Maine shift recycling costs back to producers of packaging waste, in a US first

US state of Maine has passed a historic new bill for recycling which shifts the responsibility and costs of disposing packaging materials and waste away from consumers and back towards the companies and manufacturers that make them.

The new legislation, which was passed on 13 July, is a first for the US.

Maine’s extended producer responsibility programme for packaging means that companies will now be charged for collecting and recycling cardboard boxes, plastic containers, and other packaging materials, as well as the disposal of any non-recyclable packaging materials. Small businesses and nonprofit organisations are exempt from the law.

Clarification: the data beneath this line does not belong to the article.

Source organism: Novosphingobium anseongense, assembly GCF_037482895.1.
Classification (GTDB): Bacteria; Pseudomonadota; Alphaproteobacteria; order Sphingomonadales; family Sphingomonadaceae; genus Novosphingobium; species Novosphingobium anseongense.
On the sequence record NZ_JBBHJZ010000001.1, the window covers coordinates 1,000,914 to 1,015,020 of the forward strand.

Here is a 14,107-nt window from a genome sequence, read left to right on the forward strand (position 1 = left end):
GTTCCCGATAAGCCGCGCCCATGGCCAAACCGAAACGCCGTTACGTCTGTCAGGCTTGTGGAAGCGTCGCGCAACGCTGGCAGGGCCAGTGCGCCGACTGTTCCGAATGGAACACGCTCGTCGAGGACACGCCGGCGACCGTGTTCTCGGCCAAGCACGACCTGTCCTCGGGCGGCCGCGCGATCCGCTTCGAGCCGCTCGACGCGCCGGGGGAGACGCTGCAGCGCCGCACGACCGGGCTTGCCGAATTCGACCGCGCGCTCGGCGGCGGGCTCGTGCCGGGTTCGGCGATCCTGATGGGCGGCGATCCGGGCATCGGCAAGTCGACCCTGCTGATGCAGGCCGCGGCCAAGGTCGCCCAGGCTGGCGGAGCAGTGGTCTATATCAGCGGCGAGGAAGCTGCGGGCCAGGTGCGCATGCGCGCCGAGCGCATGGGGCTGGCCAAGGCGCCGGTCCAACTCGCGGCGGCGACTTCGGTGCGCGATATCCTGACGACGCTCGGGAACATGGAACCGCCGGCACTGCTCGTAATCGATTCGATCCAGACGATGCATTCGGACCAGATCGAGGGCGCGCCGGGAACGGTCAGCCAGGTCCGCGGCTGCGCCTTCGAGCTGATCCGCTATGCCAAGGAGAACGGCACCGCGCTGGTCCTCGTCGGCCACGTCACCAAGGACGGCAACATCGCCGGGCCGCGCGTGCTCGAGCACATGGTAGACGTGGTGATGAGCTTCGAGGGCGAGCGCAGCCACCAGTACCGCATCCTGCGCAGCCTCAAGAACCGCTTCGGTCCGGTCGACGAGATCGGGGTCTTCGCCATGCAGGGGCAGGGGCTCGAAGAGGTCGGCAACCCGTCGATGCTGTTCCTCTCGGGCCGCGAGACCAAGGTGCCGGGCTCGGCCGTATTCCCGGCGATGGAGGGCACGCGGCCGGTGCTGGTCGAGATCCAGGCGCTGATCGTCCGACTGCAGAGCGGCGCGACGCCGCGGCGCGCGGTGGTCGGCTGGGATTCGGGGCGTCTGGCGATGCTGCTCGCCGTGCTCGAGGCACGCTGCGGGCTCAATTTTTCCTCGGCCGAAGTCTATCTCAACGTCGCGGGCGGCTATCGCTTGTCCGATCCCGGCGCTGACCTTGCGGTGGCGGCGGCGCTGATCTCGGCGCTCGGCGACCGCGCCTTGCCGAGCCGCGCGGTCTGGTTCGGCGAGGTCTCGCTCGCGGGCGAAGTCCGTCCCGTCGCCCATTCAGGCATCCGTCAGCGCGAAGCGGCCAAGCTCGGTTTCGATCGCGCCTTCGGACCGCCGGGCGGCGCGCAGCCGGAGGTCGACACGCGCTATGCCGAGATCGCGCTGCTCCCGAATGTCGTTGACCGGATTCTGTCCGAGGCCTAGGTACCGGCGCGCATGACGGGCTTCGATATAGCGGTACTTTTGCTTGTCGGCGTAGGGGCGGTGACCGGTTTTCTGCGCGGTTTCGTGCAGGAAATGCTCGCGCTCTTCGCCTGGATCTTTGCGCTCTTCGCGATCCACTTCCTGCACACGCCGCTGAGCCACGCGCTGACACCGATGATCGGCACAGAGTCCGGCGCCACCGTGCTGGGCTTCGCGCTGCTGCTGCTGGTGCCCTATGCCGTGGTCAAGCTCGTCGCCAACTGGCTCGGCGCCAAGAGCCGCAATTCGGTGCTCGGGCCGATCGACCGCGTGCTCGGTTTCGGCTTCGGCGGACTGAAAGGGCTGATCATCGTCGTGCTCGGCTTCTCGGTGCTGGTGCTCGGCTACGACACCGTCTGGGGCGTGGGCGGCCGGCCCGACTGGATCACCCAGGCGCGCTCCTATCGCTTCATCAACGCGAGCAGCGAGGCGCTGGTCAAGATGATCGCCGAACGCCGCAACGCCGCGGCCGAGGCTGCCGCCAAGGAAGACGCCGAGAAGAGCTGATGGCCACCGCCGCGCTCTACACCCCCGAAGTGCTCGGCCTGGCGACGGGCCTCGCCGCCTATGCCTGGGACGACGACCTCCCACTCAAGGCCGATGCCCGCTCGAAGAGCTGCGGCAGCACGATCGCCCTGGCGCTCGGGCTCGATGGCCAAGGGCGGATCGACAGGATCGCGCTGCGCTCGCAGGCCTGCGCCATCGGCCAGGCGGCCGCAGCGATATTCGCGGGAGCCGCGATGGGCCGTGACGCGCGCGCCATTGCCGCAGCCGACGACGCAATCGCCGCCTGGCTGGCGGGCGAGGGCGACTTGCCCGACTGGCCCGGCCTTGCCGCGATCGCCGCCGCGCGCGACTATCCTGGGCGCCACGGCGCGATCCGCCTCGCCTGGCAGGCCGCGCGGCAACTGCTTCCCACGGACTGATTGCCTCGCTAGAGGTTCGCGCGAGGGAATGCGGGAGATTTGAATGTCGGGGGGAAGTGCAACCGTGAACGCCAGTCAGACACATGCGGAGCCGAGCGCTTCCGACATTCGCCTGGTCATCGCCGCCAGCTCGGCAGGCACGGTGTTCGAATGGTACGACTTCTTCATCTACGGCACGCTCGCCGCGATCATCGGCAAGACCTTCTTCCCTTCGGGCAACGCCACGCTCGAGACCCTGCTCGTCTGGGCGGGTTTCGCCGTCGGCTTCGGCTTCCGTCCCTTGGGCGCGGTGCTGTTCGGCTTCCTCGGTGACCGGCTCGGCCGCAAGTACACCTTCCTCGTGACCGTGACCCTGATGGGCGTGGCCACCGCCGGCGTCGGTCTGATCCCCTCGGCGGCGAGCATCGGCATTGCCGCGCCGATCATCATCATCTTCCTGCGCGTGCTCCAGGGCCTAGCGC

By placing the recycling responsibility onto producers, it is intended to encourage companies to produce less waste.

Sarah Nichols, of the Natural Resources Council of Maine said: “Maybe companies won’t be inclined to ship you something tiny in a box wrapped in another box, all stuffed with plastic bags, because they’ll have to pay for that, not somebody else. It really puts the responsibility where it belongs.

Currently, Maine communities have been estimated to pay more than $15 million to dispose of waste packaging each year.

The income generated from the new programme will go towards local recycling efforts and communities.

Other states in the US including New York and California are now considering similar legislations.

Rosa Medea is Life & Soul Magazine’s Chief. She writes about lifestyle including sustainable and green living


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